I'm wondering if the local British garrison troops guarded the Boer POW camps, particularly in India, St Helena, Bermuda, and Ceylon. Perhaps home in on a particular cantonment/station, identify which British units were stationed there and delve into their regimental archives. A difficult and laborious task whichever route you take, good luck.
I'm so sorry, I mis-read your question. Do you mean the Concentration Camps?
 

Grumblegrunt

LE
Book Reviewer
#13
there's a doco series on it somewhere. quite good if memory serves.
 
#14
It's interesting how they describe them as POW camps. Or was it only in the second world war that they changed the name to concentrationcamps? Out of interest, did any of the British soldiers (and/or officers) got tried for war crimes against the Boer civilians like they did later on with their German successors?
 
#15
I think the British DID call the internment camps in which the Boer women and children were held Concentration Camps, though the male combatants were incarcerated in POW Camps outside of South Africa (where life wasn't half bad). IIRC several British and Empire soldiers were tried (and executed) for war crimes - the most (in)famous being 'Breaker' Morant.
 
#16
It's interesting how they describe them as POW camps. Or was it only in the second world war that they changed the name to concentrationcamps? Out of interest, did any of the British soldiers (and/or officers) got tried for war crimes against the Boer civilians like they did later on with their German successors?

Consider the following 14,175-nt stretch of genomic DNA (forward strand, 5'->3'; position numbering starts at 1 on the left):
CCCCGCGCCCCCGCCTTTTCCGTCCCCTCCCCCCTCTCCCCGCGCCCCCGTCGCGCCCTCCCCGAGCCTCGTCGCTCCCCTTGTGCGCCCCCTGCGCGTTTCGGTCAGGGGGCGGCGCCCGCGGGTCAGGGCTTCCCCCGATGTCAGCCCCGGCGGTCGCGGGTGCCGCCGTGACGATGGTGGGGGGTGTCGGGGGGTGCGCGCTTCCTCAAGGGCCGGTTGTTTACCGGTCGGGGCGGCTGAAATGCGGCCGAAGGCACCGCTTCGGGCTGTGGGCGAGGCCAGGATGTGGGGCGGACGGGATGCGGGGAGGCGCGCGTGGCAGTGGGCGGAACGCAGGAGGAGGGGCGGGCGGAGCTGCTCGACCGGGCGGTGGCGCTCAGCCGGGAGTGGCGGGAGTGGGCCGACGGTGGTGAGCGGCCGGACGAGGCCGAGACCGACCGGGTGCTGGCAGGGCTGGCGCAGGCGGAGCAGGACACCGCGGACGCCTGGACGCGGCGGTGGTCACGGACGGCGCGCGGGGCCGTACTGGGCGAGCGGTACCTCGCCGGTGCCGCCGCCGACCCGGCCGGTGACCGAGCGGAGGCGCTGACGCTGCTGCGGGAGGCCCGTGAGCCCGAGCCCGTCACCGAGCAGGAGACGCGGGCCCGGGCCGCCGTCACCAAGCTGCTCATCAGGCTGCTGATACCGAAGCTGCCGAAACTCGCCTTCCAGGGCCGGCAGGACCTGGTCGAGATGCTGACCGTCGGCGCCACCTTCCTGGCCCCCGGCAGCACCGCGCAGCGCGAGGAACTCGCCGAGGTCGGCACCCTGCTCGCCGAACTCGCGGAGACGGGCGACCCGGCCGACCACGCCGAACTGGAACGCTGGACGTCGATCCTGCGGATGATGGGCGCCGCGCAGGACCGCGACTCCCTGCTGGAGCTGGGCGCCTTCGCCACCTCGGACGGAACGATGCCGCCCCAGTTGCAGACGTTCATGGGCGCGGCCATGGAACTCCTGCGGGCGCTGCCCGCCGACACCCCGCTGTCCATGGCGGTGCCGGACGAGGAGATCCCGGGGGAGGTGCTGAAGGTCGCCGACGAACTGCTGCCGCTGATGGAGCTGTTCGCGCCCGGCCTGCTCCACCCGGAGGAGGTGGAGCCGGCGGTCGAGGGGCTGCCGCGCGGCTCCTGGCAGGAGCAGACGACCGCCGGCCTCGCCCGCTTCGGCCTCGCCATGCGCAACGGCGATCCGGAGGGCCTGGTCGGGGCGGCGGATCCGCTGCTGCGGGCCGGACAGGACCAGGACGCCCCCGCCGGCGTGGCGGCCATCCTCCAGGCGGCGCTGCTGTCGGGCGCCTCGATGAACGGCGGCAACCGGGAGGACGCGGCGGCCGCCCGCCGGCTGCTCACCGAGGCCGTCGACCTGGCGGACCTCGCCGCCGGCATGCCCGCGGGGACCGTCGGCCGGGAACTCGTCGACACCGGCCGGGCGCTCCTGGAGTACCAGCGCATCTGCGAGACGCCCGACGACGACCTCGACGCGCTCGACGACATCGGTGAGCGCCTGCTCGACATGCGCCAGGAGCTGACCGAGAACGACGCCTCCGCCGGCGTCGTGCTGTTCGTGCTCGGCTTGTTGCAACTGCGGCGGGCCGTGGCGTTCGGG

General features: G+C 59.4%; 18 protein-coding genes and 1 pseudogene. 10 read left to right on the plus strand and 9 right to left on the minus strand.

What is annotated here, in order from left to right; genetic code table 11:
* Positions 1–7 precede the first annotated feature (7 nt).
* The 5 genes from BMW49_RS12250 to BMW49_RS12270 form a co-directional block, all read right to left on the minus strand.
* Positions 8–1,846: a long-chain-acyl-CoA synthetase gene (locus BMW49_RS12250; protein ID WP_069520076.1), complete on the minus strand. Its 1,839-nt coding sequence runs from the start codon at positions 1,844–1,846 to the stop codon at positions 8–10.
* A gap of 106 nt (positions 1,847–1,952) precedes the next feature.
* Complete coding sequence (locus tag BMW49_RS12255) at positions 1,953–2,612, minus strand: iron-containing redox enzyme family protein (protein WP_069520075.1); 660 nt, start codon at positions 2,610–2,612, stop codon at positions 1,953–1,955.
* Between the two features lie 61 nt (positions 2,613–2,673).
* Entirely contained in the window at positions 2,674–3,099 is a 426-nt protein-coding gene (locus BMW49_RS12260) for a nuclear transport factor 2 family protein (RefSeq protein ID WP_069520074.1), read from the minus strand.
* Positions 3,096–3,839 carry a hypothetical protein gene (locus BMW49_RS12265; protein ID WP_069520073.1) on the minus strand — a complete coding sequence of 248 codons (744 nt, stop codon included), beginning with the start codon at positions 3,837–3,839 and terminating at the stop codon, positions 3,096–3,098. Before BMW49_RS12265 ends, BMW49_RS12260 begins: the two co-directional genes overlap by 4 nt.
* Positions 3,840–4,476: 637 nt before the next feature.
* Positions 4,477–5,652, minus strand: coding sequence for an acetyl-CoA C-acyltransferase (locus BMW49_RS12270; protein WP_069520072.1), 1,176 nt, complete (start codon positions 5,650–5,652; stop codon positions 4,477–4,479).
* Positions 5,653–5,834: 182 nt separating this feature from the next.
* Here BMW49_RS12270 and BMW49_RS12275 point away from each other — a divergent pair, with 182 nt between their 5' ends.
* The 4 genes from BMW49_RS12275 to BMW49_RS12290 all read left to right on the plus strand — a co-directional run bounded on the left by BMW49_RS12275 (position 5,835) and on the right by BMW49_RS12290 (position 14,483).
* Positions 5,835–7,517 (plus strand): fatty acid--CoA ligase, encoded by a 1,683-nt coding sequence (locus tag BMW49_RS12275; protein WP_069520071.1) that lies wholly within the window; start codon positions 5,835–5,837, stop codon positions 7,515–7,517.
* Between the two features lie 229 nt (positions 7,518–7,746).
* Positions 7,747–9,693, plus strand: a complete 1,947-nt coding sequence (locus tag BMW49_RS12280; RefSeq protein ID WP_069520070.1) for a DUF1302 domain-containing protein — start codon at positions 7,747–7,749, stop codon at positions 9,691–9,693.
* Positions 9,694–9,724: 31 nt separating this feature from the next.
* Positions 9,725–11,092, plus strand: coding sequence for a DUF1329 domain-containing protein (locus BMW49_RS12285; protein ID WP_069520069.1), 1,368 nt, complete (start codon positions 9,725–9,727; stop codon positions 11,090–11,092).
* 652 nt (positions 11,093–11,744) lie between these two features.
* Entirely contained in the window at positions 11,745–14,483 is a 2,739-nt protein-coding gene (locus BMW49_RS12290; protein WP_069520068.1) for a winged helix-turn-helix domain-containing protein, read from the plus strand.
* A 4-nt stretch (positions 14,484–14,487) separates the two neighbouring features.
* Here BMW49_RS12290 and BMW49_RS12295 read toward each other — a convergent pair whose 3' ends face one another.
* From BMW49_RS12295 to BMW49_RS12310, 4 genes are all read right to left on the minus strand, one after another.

Boer war concentration camps were not in any intended way or purpose similar to WW2 German extermination camps. However poorly the concept was carried out, the British camps were supposed to be a temporary way of separating enemy combatants from their civil support base. The German system set out to imprison and exterminate sections of the population.

The Germans prototyped their extermination camps in German South West Africa even before the Boer War.
 
#17
Boer war concentration camps were not in any intended way or purpose similar to WW2 German extermination camps.
Ok, then explain to me the systematically burning down of the farms,killing the livestock and deporting women and children to concentration camps and starve them to death there. To me it holds a lot of similarities with what the Nazi's in WW2 did. And they came with the lame excuse of ' Wir haben es nicht gewusst' too.
 
#18
Ok, then explain to me the systematically burning down of the farms,killing the livestock and deporting women and children to concentration camps and starve them to death there. To me it holds a lot of similarities with what the Nazi's in WW2 did. And they came with the lame excuse of ' Wir haben es nicht gewusst' too.
I think the difference being that the British didn`t intend for the women and children to perish, that seems to be more the fault of piss poor administration/logistics and management on the part of the people responsible for running the camps. There is no evidence to suggest that the British had a programme for exterminating non combatants at the time.
The idea of removing segments of the population from local areas and concentrating them in camps was simply to deny support and shelter to the Boer guerrillas, an idea which was carried over to the hamlet programmes used in the Malayan and Vietnam conflicts. Neither of these can in any way be compared to the Nazis 'final solution' camps.